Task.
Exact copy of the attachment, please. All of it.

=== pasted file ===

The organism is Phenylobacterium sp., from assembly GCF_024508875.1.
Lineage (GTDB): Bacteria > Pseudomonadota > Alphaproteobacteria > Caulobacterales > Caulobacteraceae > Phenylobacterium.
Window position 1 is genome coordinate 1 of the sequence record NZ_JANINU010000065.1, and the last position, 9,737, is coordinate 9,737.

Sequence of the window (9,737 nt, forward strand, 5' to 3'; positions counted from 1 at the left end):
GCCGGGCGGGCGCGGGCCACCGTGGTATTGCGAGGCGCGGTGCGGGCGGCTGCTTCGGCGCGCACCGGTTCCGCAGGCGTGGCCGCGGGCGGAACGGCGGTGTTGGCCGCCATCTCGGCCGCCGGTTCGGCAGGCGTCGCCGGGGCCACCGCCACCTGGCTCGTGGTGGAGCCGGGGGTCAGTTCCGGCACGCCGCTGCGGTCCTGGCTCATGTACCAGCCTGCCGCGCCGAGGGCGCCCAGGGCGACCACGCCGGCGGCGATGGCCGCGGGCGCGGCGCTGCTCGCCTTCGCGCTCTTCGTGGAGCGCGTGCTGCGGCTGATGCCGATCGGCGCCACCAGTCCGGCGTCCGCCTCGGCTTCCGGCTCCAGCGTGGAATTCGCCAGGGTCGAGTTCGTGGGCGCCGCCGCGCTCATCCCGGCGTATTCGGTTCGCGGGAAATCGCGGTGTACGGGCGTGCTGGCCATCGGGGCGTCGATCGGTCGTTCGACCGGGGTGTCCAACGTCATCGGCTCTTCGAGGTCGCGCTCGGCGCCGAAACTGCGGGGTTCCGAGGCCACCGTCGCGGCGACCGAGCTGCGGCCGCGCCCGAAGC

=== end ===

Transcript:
The organism is Phenylobacterium sp., from assembly GCF_024508875.1.
Lineage (GTDB): Bacteria > Pseudomonadota > Alphaproteobacteria > Caulobacterales > Caulobacteraceae > Phenylobacterium.
Window position 1 is genome coordinate 1 of the sequence record NZ_JANINU010000065.1, and the last position, 9,737, is coordinate 9,737.

Sequence of the window (9,737 nt, forward strand, 5' to 3'; positions counted from 1 at the left end):
GCCGGGCGGGCGCGGGCCACCGTGGTATTGCGAGGCGCGGTGCGGGCGGCTGCTTCGGCGCGCACCGGTTCCGCAGGCGTGGCCGCGGGCGGAACGGCGGTGTTGGCCGCCATCTCGGCCGCCGGTTCGGCAGGCGTCGCCGGGGCCACCGCCACCTGGCTCGTGGTGGAGCCGGGGGTCAGTTCCGGCACGCCGCTGCGGTCCTGGCTCATGTACCAGCCTGCCGCGCCGAGGGCGCCCAGGGCGACCACGCCGGCGGCGATGGCCGCGGGCGCGGCGCTGCTCGCCTTCGCGCTCTTCGTGGAGCGCGTGCTGCGGCTGATGCCGATCGGCGCCACCAGTCCGGCGTCCGCCTCGGCTTCCGGCTCCAGCGTGGAATTCGCCAGGGTCGAGTTCGTGGGCGCCGCCGCGCTCATCCCGGCGTATTCGGTTCGCGGGAAATCGCGGTGTACGGGCGTGCTGGCCATCGGGGCGTCGATCGGTCGTTCGACCGGGGTGTCCAACGTCATCGGCTCTTCGAGGTCGCGCTCGGCGCCGAAACTGCGGGGTTCCGAGGCCACCGTCGCGGCGACCGAGCTGCGGCCGCGCCCGAAGC